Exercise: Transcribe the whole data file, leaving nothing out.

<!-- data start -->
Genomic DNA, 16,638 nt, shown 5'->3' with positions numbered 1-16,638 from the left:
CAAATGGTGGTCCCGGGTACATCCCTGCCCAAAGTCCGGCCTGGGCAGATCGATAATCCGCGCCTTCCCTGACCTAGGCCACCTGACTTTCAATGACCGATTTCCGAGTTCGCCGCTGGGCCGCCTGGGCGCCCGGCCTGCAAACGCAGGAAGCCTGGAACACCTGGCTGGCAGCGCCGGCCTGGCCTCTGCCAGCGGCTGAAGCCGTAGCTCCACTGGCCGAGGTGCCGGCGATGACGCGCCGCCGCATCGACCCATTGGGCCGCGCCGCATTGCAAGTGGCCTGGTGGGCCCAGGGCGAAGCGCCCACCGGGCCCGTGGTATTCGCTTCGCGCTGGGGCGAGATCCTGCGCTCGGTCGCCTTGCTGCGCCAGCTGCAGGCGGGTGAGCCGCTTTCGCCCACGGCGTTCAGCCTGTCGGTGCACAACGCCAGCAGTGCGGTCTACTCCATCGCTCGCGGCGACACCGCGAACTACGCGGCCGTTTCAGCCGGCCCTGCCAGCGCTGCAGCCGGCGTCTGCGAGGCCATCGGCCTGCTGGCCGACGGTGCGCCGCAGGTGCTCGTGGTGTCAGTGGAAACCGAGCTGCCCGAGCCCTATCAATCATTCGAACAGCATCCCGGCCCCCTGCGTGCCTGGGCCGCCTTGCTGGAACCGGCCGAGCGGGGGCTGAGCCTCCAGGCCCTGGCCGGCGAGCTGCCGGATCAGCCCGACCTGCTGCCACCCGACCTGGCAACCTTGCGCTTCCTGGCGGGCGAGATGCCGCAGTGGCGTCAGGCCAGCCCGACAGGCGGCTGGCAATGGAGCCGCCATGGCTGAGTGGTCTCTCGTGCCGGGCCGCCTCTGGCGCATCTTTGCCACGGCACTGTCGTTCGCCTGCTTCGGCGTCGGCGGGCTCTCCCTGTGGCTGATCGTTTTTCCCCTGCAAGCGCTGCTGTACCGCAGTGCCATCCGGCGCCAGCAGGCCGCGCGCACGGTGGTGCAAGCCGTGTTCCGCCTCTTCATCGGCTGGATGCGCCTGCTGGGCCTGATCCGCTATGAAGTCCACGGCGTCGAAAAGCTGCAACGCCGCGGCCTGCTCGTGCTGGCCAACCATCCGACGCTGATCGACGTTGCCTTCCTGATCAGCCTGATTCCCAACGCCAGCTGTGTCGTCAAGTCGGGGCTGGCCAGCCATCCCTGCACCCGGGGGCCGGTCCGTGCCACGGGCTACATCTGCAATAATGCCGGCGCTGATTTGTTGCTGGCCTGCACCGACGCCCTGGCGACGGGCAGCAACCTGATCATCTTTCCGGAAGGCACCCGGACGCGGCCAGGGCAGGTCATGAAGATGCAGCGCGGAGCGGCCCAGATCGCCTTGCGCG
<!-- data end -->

Genomic DNA, 16,638 nt, shown 5'->3' with positions numbered 1-16,638 from the left:
CAAATGGTGGTCCCGGGTACATCCCTGCCCAAAGTCCGGCCTGGGCAGATCGATAATCCGCGCCTTCCCTGACCTAGGCCACCTGACTTTCAATGACCGATTTCCGAGTTCGCCGCTGGGCCGCCTGGGCGCCCGGCCTGCAAACGCAGGAAGCCTGGAACACCTGGCTGGCAGCGCCGGCCTGGCCTCTGCCAGCGGCTGAAGCCGTAGCTCCACTGGCCGAGGTGCCGGCGATGACGCGCCGCCGCATCGACCCATTGGGCCGCGCCGCATTGCAAGTGGCCTGGTGGGCCCAGGGCGAAGCGCCCACCGGGCCCGTGGTATTCGCTTCGCGCTGGGGCGAGATCCTGCGCTCGGTCGCCTTGCTGCGCCAGCTGCAGGCGGGTGAGCCGCTTTCGCCCACGGCGTTCAGCCTGTCGGTGCACAACGCCAGCAGTGCGGTCTACTCCATCGCTCGCGGCGACACCGCGAACTACGCGGCCGTTTCAGCCGGCCCTGCCAGCGCTGCAGCCGGCGTCTGCGAGGCCATCGGCCTGCTGGCCGACGGTGCGCCGCAGGTGCTCGTGGTGTCAGTGGAAACCGAGCTGCCCGAGCCCTATCAATCATTCGAACAGCATCCCGGCCCCCTGCGTGCCTGGGCCGCCTTGCTGGAACCGGCCGAGCGGGGGCTGAGCCTCCAGGCCCTGGCCGGCGAGCTGCCGGATCAGCCCGACCTGCTGCCACCCGACCTGGCAACCTTGCGCTTCCTGGCGGGCGAGATGCCGCAGTGGCGTCAGGCCAGCCCGACAGGCGGCTGGCAATGGAGCCGCCATGGCTGAGTGGTCTCTCGTGCCGGGCCGCCTCTGGCGCATCTTTGCCACGGCACTGTCGTTCGCCTGCTTCGGCGTCGGCGGGCTCTCCCTGTGGCTGATCGTTTTTCCCCTGCAAGCGCTGCTGTACCGCAGTGCCATCCGGCGCCAGCAGGCCGCGCGCACGGTGGTGCAAGCCGTGTTCCGCCTCTTCATCGGCTGGATGCGCCTGCTGGGCCTGATCCGCTATGAAGTCCACGGCGTCGAAAAGCTGCAACGCCGCGGCCTGCTCGTGCTGGCCAACCATCCGACGCTGATCGACGTTGCCTTCCTGATCAGCCTGATTCCCAACGCCAGCTGTGTCGTCAAGTCGGGGCTGGCCAGCCATCCCTGCACCCGGGGGCCGGTCCGTGCCACGGGCTACATCTGCAATAATGCCGGCGCTGATTTGTTGCTGGCCTGCACCGACGCCCTGGCGACGGGCAGCAACCTGATCATCTTTCCGGAAGGCACCCGGACGCGGCCAGGGCAGGTCATGAAGATGCAGCGCGGAGCGGCCCAGATCGCCTTGCGCG